Amundsen Sea


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Amundsen Sea,

arm of the S Pacific Ocean, W Antarctica, bordered by Thurston Island and Cape Dart. Off the coast of Marie Byrd Land, the sea was named after Norwegian explorer Roald AmundsenAmundsen, Roald
(Roald Engelbregt Grauning Amundsen) , 1872–1928, Norwegian polar explorer; the first person to reach the South Pole. He served (1897–99) as first mate on the Belgica
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Amundsen Sea

a part of the South Pacific Ocean, in Antarctica off Byrd Land
References in periodicals archive ?
Over the 23 years whose data was analyzed by researchers, ice shelves in the Amundsen Sea sector gained more height from snowfall than the loss suffered due to melting underwater as warm water flowed under them.
In the past couple years, a couple papers have said that retreat of grounding lines in the Amundsen Sea are irreversible.
Starting in November this year the iSTAR science programme will mount four projects focused on finding out what's causing the rapid changes observed in the Amundsen Sea region of the West Antarctic Ice Sheet.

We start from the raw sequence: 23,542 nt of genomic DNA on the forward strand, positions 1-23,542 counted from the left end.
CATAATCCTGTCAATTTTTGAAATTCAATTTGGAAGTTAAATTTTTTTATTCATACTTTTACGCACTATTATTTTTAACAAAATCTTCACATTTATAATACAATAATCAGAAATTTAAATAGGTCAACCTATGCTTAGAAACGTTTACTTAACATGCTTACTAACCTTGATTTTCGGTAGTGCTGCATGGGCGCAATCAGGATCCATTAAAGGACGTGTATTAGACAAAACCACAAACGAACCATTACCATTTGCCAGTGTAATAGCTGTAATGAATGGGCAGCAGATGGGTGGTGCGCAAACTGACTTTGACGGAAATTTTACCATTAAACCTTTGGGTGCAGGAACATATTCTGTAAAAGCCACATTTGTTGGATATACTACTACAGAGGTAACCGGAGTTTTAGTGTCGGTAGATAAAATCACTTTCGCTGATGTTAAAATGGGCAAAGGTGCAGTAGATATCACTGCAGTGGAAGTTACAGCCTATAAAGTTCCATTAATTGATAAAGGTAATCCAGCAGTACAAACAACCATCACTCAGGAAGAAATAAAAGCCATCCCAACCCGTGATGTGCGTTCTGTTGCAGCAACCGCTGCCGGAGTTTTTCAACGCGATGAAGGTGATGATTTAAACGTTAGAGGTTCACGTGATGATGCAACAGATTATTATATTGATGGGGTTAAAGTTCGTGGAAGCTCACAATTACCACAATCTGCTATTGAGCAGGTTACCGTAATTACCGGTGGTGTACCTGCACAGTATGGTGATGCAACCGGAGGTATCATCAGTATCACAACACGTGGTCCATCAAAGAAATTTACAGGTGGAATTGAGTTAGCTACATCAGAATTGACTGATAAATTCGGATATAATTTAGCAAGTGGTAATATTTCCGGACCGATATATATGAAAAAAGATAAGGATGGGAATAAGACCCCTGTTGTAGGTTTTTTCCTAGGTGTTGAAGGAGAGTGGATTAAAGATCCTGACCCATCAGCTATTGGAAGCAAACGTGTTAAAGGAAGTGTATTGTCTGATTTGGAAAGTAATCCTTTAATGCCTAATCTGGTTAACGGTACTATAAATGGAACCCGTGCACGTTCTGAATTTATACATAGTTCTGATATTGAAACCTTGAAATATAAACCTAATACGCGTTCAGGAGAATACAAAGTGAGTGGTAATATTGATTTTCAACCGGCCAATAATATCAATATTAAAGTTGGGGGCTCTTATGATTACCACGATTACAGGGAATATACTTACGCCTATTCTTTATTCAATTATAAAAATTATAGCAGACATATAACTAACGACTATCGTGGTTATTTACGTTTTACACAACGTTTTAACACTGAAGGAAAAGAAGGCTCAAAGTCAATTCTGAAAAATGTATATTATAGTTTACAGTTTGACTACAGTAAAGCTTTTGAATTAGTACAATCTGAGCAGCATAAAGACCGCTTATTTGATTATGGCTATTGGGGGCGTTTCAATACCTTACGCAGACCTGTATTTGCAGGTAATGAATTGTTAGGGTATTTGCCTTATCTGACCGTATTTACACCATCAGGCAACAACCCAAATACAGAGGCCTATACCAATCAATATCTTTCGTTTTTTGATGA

In the Amundsen Sea coastal region where Criscitiello works, winds are driving warming deep-ocean waters onto the continental shelf and beneath the ice shelves extending from glaciers into the ocean.
The Amundsen Sea Embayment, one of the three major ice drainage basins of the West Antarctic ice sheet, is also causing concern.
Snapshots of ice thickness as colors with superimposed surface elevations as contour lines are shown at 100, 500, 1000, 1750 and 2000 years, with retreat starting at 100 years, driven by increased thinning at the grounding line, a result of warmer ocean temperatures in the Amundsen Sea.
Similar studies of glaciers entering the Amundsen Sea, some 1,200 miles away in West Antarctica, show them doubling their flow since the 1990s.
Some glaciers in Antarctica are flowing more quickly to the sea, with ominous potential implications for worldwide sea levels A paper in the online edition of the journal Science said glaciers flowing into the Amundsen Sea were thinning twice as quickly as they were in the 1990s.
Those flowing into the Amundsen Sea alone are discharging 60 per cent more ice than they accumulate.
ANTARCTIC: A 233-squaremile iceberg (about 25 miles long and nine miles wide) has broken off the Pine Island Glacier in the Antarctic and is drifting north-west in the Amundsen Sea, the National Ice Centre reported yesterday.
The sediment cores studied by the researchers were collected from Pine Island Bay in the Amundsen Sea.